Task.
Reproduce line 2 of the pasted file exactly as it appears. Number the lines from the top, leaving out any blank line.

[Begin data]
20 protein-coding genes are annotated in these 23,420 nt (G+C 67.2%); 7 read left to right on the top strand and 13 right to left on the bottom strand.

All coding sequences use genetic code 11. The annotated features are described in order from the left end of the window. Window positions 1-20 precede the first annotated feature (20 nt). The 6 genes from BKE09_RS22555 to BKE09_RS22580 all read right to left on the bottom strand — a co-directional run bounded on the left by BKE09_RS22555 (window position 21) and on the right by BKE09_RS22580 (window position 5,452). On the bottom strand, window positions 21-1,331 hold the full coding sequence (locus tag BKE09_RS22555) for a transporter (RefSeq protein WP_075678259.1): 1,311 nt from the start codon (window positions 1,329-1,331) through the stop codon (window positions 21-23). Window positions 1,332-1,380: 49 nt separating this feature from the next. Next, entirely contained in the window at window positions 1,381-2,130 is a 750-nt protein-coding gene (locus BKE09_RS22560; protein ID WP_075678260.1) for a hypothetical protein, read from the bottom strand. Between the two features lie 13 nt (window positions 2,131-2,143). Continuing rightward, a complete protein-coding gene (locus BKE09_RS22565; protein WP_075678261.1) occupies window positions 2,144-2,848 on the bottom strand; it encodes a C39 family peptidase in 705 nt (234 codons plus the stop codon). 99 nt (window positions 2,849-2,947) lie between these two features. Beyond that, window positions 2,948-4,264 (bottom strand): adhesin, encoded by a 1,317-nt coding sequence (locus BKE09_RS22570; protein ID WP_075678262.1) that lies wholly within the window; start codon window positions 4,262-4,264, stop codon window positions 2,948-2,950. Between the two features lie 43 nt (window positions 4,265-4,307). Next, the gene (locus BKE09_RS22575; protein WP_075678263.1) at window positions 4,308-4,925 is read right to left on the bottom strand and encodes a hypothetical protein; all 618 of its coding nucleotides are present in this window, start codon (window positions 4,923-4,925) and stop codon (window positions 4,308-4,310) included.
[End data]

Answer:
All coding sequences use genetic code 11. The annotated features are described in order from the left end of the window. Window positions 1-20 precede the first annotated feature (20 nt). The 6 genes from BKE09_RS22555 to BKE09_RS22580 all read right to left on the bottom strand — a co-directional run bounded on the left by BKE09_RS22555 (window position 21) and on the right by BKE09_RS22580 (window position 5,452). On the bottom strand, window positions 21-1,331 hold the full coding sequence (locus tag BKE09_RS22555) for a transporter (RefSeq protein WP_075678259.1): 1,311 nt from the start codon (window positions 1,329-1,331) through the stop codon (window positions 21-23). Window positions 1,332-1,380: 49 nt separating this feature from the next. Next, entirely contained in the window at window positions 1,381-2,130 is a 750-nt protein-coding gene (locus BKE09_RS22560; protein ID WP_075678260.1) for a hypothetical protein, read from the bottom strand. Between the two features lie 13 nt (window positions 2,131-2,143). Continuing rightward, a complete protein-coding gene (locus BKE09_RS22565; protein WP_075678261.1) occupies window positions 2,144-2,848 on the bottom strand; it encodes a C39 family peptidase in 705 nt (234 codons plus the stop codon). 99 nt (window positions 2,849-2,947) lie between these two features. Beyond that, window positions 2,948-4,264 (bottom strand): adhesin, encoded by a 1,317-nt coding sequence (locus BKE09_RS22570; protein ID WP_075678262.1) that lies wholly within the window; start codon window positions 4,262-4,264, stop codon window positions 2,948-2,950. Between the two features lie 43 nt (window positions 4,265-4,307). Next, the gene (locus BKE09_RS22575; protein WP_075678263.1) at window positions 4,308-4,925 is read right to left on the bottom strand and encodes a hypothetical protein; all 618 of its coding nucleotides are present in this window, start codon (window positions 4,923-4,925) and stop codon (window positions 4,308-4,310) included.